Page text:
Starting: June 2014
The capacity of blood to correctly irrigate organs and supply oxygen and nutrients strongly depends on the mechanical properties of red blood cells (shape, elasticity), which can be altered by specific hemopathologies such as sickle cell anemia, elliptocytosis or thalassemia.
The project aims at understanding the dynamics of red blood cells in micro-flows which are representative of the in-vivo microcirculation, from a simple capillary to a complex network of channels where many hydrodynamic phenomena are coupled.
In shear flows for instance, red blood cells show a rich variety of dynamical behaviours influencing the rheological properties of blood. In this project, the focus is on the rheology of erythrocyte suspensions subjected to an oscillatory shear rate superimposed on a constant shear rate, a generic situation in blood circulation where the viscoelasticity of the red blood cell is excited about a non equilibrium state.
This fundamental knowledge base could inspire the development of medical devices for diagnosis and treatment.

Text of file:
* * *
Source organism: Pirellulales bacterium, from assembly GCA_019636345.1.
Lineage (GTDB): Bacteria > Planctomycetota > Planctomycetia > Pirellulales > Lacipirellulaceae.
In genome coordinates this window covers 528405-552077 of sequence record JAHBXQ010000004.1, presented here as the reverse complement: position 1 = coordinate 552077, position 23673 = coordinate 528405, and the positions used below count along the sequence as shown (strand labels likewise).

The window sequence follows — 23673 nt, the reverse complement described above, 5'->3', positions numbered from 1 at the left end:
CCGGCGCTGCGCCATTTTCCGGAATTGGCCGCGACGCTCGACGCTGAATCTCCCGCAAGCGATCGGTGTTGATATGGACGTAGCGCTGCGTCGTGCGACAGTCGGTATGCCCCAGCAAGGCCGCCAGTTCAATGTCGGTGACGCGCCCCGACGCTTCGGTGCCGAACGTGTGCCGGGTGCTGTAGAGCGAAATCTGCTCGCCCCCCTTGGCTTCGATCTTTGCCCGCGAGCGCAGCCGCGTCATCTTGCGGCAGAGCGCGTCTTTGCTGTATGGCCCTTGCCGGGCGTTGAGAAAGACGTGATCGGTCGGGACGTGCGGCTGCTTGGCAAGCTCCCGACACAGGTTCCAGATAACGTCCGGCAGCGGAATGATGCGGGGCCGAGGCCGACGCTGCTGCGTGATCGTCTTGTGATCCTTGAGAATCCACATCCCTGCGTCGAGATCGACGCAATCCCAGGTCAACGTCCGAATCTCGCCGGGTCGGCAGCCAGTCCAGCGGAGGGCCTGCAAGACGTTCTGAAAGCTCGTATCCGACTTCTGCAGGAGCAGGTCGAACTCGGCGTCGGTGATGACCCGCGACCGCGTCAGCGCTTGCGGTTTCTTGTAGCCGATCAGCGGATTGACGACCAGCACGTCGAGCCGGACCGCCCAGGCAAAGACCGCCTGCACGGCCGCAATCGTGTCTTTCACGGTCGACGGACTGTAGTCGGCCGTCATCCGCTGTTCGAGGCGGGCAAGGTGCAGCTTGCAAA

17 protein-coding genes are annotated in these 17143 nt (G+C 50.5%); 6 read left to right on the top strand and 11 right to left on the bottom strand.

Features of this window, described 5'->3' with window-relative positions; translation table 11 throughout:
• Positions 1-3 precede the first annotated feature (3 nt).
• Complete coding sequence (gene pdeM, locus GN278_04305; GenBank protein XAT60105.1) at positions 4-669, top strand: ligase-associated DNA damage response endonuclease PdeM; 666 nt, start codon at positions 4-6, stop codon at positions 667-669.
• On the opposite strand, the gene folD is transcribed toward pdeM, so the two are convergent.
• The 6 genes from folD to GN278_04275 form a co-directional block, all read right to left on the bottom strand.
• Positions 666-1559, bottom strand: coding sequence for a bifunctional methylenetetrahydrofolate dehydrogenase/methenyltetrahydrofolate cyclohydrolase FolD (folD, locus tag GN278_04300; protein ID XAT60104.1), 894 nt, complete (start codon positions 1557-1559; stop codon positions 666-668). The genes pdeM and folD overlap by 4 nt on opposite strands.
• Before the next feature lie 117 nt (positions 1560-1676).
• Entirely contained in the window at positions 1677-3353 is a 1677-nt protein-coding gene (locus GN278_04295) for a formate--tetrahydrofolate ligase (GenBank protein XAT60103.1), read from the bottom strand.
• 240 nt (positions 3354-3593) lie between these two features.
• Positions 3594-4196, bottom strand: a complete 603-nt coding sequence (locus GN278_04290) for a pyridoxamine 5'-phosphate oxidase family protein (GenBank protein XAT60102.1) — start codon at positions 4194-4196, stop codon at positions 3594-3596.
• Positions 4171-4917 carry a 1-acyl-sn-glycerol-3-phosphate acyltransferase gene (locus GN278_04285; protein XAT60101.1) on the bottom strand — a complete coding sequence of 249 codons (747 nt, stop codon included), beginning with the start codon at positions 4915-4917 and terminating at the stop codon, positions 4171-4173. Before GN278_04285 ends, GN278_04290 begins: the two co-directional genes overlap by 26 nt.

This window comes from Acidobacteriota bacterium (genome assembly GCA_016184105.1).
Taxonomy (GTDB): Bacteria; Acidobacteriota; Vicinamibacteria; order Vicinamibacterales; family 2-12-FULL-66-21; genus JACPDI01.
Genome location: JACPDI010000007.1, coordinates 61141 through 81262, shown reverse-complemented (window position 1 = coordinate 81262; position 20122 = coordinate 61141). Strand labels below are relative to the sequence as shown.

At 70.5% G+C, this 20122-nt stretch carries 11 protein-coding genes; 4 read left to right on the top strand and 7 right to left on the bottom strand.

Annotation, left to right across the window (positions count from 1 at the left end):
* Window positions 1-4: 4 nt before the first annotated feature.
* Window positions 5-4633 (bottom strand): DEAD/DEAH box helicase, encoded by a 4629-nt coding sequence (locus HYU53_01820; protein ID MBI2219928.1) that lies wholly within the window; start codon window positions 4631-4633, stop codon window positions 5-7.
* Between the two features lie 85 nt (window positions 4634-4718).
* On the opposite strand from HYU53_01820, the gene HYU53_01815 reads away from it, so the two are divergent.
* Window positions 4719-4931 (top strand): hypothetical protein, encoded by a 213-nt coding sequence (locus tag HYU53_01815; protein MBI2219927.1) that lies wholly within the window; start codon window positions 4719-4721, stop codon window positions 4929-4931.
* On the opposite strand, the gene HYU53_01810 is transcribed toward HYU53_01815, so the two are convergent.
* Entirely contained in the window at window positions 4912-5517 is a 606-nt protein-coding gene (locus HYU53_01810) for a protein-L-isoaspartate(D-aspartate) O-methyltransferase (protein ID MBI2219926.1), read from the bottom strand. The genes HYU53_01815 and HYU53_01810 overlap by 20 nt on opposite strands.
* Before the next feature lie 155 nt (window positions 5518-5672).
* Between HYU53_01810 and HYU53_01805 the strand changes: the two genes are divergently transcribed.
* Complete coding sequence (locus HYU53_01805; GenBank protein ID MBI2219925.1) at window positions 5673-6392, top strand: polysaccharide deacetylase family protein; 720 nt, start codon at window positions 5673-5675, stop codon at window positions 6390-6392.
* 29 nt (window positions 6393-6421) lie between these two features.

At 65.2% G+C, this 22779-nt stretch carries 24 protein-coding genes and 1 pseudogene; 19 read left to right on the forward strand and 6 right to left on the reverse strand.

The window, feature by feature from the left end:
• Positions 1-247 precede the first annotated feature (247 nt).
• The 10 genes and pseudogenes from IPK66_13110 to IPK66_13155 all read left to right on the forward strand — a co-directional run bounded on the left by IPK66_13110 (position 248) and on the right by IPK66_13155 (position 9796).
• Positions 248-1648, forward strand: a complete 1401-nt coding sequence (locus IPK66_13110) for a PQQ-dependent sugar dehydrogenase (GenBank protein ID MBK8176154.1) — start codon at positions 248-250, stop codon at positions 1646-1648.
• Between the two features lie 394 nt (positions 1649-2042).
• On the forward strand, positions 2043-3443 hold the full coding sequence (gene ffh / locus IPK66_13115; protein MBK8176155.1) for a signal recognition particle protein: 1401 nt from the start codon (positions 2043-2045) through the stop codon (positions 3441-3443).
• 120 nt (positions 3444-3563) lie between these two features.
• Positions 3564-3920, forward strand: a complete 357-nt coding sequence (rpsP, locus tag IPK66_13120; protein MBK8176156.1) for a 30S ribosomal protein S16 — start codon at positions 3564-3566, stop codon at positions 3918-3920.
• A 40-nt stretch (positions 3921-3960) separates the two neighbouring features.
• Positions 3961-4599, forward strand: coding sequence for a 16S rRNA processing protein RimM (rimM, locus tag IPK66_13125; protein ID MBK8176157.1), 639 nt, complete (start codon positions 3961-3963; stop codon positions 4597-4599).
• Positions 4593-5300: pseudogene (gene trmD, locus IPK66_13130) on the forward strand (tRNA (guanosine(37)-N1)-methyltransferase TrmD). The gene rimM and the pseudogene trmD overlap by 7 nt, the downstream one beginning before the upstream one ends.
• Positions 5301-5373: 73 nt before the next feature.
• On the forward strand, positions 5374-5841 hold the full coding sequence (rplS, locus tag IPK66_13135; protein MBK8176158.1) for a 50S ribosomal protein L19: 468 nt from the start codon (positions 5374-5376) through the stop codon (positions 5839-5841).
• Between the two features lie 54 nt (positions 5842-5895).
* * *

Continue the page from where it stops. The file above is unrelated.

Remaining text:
The mechanisms leading to an inhomogeneous structure of the blood cell suspension at the channel scale is investigated, as well as the rheology and flow properties in model microvascular networks at a larger scale.
A particular focus is devoted to the influence of mechanical alterations of the cells on these phenomena, in an effort to understand the consequences of related pathologies. In this perspective, the role of the endothelial layer is also considered because of its known importance in cardiovascular diseases, along with the aggregation properties of red blood cells.
Monitoring of the red blood cells repartition in a microfluidic network (the stream runs from the top of the photo) and view
of the erythrocyte volume fraction (haematocrit) in the same device (higher EVF appear in red). Credit: T. Podgorski
The project includes a fundamental questioning on the dynamics and rheology of healthy and pathological cells, and applicative goals through the identification of the key mechanical factors affected by blood cell pathologies, the development of diagnostic tools and the design of microfluidic devices for the sorting and separation of cells according to their mechanical properties.
This project involves a collaboration between the laboratory LiPhy, the University Hospital of Grenoble, the French Blood Bank and the Bulgarian Academy of Sciences.